Chrono Cross

Serge, a resident of the tropical archipelago El Nido, one day stumbles upon a parallel world in which he died as a child, also encountering Kid, leader of a group of thieves known as the Radical Dreamers, and joining her to combat Lynx, uncover his mysterious past, and find the Frozen Flame. Square’s Chrono Cross, the sequel to Chrono Trigger, is loosely based on a Japan-only game known as Radical Dreamers, something of a side story to Trigger, and saw its North American release in 2000. The sequel features dozens of gameplay changes from its highly-acclaimed predecessor, and itself received plenty of veneration upon crossing the Pacific. Does Chrono Cross live up to the hype?

As in Chrono Trigger, enemies are visible wandering the game’s dungeons, with combat beginning when the player’s party contacts them. Battles take place with the player’s party of three characters squaring off against various enemies. Magical elements play a significant role in combat, with all characters and enemies having affiliations with one of six elements: red and blue, green and yellow, and black and white all respectively oppose one another. Each character has seven stamina points, with normal attacks coming in three flavors: weak, medium, and strong, with each respectively consuming one, two, and three stamina points.

Each character, moreover, can equip various levels of Elements in their Element grids, sort of a hybrid of consumable items and magic, the latter having one-time use in combat, although the former can stack up to five in Element slots. Elements become available for use in battle as characters attack the enemy, with weak, medium, and strong attacks respectively building up one, two, and three Element levels. Each type of normal attack has a certain degree of accuracy, with the player needing to use weaker attacks first to increase the hit rate of more powerful attacks, although these values repeatedly reset as a battle progresses.

Using Elements costs seven stamina points (and reduces available Element levels by the used Element’s level), with a character’s stamina able to fall below zero, in which case he/she cannot perform any actions until he/she has at least one stamina point. Enemies, of course, will naturally take their turns during combat, but it might have been nice were there a way to tell when enemy turns were impending, since they can annoyingly interrupt the player’s chains of attack. Another aspect to consider is a gauge showing the colors of the three most recent Elements used; when all are the same color, the power of Elements of that color increases for both the player and the enemy, with the power of Elements of the opposing color conversely decreasing.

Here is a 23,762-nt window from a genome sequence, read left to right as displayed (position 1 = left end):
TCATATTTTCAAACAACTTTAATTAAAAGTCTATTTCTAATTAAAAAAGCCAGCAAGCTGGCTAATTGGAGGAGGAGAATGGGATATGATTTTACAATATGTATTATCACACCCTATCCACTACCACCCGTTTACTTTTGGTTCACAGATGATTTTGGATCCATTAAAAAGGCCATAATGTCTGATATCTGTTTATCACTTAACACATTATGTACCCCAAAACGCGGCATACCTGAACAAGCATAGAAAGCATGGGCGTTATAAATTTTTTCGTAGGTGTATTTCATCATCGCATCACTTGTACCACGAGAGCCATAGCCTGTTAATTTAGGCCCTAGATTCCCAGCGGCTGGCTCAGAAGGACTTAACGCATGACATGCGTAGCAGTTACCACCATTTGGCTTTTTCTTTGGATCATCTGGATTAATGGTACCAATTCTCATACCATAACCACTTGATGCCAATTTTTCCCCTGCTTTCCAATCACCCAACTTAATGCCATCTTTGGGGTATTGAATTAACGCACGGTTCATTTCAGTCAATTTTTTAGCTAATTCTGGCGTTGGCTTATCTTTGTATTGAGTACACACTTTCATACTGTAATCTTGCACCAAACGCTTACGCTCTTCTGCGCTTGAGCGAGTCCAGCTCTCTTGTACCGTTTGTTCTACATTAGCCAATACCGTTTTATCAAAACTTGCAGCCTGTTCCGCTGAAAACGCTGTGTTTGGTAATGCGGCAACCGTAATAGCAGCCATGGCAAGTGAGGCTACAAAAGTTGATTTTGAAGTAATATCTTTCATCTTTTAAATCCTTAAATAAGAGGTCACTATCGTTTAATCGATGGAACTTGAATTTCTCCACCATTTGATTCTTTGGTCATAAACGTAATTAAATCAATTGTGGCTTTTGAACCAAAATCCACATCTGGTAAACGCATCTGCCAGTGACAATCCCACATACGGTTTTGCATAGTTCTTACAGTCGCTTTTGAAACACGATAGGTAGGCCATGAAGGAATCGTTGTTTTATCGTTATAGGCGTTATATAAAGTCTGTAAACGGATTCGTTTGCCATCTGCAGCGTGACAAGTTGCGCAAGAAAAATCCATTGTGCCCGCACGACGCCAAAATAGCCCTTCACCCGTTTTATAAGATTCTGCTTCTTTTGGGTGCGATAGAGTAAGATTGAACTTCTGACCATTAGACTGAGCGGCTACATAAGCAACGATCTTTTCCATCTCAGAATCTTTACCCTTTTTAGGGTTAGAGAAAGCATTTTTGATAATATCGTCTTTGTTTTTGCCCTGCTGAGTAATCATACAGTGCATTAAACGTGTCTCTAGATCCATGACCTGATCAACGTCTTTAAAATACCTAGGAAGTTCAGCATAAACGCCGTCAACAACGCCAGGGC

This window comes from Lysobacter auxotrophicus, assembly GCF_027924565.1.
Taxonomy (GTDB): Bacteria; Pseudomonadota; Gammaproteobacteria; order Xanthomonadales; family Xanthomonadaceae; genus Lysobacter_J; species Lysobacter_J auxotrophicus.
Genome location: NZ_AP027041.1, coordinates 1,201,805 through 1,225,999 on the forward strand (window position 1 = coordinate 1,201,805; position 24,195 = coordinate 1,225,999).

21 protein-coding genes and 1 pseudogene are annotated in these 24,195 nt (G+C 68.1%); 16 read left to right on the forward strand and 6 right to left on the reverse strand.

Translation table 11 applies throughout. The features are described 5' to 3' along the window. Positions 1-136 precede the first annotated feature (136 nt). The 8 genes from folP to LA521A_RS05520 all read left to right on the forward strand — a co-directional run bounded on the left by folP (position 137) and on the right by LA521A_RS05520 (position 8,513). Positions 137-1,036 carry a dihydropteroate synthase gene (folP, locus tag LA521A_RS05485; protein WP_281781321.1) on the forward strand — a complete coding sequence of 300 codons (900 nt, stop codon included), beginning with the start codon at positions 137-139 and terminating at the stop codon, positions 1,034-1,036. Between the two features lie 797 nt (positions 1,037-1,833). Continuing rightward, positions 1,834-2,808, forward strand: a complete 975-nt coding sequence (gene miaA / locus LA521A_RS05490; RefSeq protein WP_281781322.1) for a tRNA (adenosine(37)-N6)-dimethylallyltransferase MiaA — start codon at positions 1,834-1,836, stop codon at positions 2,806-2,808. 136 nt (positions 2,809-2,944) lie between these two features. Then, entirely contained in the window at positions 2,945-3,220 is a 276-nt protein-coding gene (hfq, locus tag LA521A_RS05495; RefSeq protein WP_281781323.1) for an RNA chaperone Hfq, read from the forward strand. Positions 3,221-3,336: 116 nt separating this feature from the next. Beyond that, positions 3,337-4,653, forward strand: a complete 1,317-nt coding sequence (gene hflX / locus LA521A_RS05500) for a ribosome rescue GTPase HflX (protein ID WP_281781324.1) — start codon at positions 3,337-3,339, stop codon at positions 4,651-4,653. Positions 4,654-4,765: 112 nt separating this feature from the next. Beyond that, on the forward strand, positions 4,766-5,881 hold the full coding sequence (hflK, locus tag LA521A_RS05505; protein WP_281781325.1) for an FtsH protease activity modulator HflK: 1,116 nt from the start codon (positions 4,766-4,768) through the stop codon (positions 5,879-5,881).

Battles end, of course, when the player has obliterated the enemy; Chrono Cross’s system of stat advancement, by the way, is vastly different from its predecessor’s. Alongside money, occasional materials used for assembling weapons, armor, and accessories, and maybe some new Elements, some of each character’s stats may increase, although stat advancement is capped based on how many special stars the player has acquired from killing bosses, and thus, the player cannot simply “level up” to get past tough bosses if necessary. Those stars gained from bosses also double to allow characters to cast powerful summon spells when the field color is of the Element of one of such spells the player wishes to cast.

Combat has some nice ideas, albeit somewhat flawed execution. For one, most normal battles with multiple foes tend to drag out, with a little lag in combat, as well. Mercifully, however, the escape option always works, even against bosses, but in some instances, boss fights will just instantly restart. Many, moreover, have for some reason underplayed the game’s difficulty, with some bosses, especially late in the game, made harder by the rarity of revival Elements (this reviewer found a grand total of two) and cap on stat-building, and in many instances, trying to exploit their elemental weaknesses with allies of opposing elements is risky since bosses can easily slaughter them with their own skills. There are also supposedly double and triple techs, but frankly, there’s a greater chance of being struck by lightning than finding these without a guide. All in all, combat is fun at first, but somewhat loses its appeal as the game drags on.